Art of Accounting: Bill Hagaman’s new client emails
Bill Hagaman, Withum’s managing partner and CEO, sends a weekly Monday morning email and at least one new client email a week to everyone in our firm. I eagerly look forward to both types of emails.
Our firm is growing and we are spread out in 12 offices. A firm our size with 1,200 total people needs uniform culture, procedures, management style and buy-in by every team member. We work at it and I believe we are successful at it. That is contributing to making us grow soundly. Bill’s Monday emails are one of the things that contribute to this success. I like reading them and being updated on what is going on firmwide. Some are inspirational, providing helpful hints on offering added services and value to clients or for personal development. I have also replicated some of Bill’s sage comments in my columns and blogs.
The emails describing new clients are anticipated by most of us. Bill describes the new client, how we got the lead and by whom, the team that was assembled to scope the client’s needs, who worked on and delivered the proposal, who will be working on the project, the services for which they engaged us and the approximate fees. It is not unusual for people from different offices to work collaboratively, depending on the expertise required for the engagement. Usually these emails are about nontraditional services and a wide range of advisory services. A particularly interesting inclusion is why the person got the lead. Usually it is because of a continued effort to maintain a relationship.
A major benefit of these emails is they share the really broad range of services we are able to provide to clients and who the experts in those services are. I have found that staff in many firms are totally unaware of the services they offer. I place much of the blame on the partners who perform unusual services and do not communicate them to the staff. There are many reasons for this, but I believe these partners sell their staff short while not providing opportunities for accelerated growth. I speak to about three dozen accountants a month from all over the country and even from foreign countries, and one of their biggest concerns is staff performance and growth. Bill’s new client emails are an excellent and effective way to share this information.
When I speak to staff members who leave the field of public accounting, they give many reasons for leaving. A universal reason is the lack of effective work-life balance opportunities and the crushing tax season hours. A secondary reason is they feel there is a lack of satisfying growth opportunities. The hours are a separate issue that I don’t want to deal with here, but I place joint blame on the staff person and firm management for the reason why there is a lack of opportunity. This is also a complicated issue, but open communications about what the firm does with unconventional, new and innovative services are essential, and that is what Bill’s new client emails afford. I think they are great and am very appreciative of what Bill is doing with them. I suggest other firms adopt such a communicative effort. This also applies to small one-office firms since many owners and partners “lock” themselves in their rooms and do not share the exciting things they do on behalf of clients and the exciting interactions they have. Yes, what we do is exciting, and we need to let our staff be aware of this.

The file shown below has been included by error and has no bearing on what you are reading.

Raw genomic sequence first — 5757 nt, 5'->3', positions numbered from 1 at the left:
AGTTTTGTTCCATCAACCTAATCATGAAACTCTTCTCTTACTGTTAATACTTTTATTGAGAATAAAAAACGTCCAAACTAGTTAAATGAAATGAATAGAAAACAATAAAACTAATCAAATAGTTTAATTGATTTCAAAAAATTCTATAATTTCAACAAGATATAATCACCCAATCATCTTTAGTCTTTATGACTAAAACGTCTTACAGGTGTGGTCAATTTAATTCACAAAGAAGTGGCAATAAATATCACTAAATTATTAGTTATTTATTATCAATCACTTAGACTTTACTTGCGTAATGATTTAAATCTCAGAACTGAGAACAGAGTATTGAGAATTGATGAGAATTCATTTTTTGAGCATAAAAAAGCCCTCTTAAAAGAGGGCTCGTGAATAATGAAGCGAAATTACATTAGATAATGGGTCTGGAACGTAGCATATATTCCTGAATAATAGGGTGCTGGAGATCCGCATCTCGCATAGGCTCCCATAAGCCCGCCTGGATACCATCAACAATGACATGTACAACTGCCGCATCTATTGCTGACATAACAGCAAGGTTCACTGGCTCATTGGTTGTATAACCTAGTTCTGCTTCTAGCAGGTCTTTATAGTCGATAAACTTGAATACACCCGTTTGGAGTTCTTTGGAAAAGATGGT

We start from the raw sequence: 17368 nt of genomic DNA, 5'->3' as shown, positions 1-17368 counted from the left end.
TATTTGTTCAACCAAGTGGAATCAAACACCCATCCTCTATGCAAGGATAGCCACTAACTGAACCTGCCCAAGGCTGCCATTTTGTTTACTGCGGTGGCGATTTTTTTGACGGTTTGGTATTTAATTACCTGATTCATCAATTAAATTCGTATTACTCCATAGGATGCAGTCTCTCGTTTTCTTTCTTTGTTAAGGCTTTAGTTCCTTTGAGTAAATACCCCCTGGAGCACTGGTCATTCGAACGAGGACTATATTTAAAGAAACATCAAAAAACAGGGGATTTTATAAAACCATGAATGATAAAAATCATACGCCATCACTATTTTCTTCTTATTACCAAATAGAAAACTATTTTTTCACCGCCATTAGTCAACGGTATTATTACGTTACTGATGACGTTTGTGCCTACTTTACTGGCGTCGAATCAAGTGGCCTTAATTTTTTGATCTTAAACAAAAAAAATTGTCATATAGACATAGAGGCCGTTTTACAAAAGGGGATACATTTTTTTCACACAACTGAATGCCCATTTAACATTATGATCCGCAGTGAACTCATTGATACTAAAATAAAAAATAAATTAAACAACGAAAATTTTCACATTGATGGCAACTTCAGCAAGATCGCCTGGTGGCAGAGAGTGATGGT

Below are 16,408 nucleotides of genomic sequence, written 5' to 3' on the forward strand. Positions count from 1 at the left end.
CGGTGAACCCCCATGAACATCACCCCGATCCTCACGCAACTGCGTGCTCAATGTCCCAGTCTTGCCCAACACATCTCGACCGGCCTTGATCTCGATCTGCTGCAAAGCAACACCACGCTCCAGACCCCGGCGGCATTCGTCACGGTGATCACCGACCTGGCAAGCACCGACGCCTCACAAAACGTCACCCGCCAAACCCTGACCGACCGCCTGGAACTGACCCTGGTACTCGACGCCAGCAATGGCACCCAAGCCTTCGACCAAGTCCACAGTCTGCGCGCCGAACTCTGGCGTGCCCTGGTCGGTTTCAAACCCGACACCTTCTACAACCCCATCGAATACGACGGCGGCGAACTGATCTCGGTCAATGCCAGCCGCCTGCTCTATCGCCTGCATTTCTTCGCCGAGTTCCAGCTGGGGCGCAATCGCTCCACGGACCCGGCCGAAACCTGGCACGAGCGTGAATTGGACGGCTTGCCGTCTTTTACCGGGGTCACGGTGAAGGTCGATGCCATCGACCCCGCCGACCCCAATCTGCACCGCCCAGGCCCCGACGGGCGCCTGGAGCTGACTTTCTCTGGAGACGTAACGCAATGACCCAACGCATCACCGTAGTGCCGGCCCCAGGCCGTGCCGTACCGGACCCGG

A way to increase staff retention and longevity is to communicate the opportunities, excitement and value we provide, and the very wide range of so-called nontraditional services that almost every owner and partner does on a routine basis. Bill’s new client emails are a great way to make staff aware of what we do.
Do not hesitate to contact me at firstname.lastname@example.org with your practice management questions.
Edward Mendlowitz, CPA, is partner at WithumSmith+Brown, PC, CPAs. He is on the Accounting Today Top 100 Influential People List. He is the author of 24 books, including “How to Review Tax Returns,” co-written with Andrew D. Mendlowitz, and “Managing Your Tax Season, Third Edition.” Ed also writes a twice-a-week blog addressing issues that clients have at www.partners-network.com along with the Pay-Less-Tax Man blog for Bottom Line. Ed is an adjunct professor in the MBA program at Fairleigh Dickinson University teaching end user applications of financial statements. Art of Accounting is a continuing series where Ed shares autobiographical experiences with tips that he hopes can be adopted by his colleagues. Ed welcomes practice management questions and can be reached at (732) 743-4582 or email@example.com.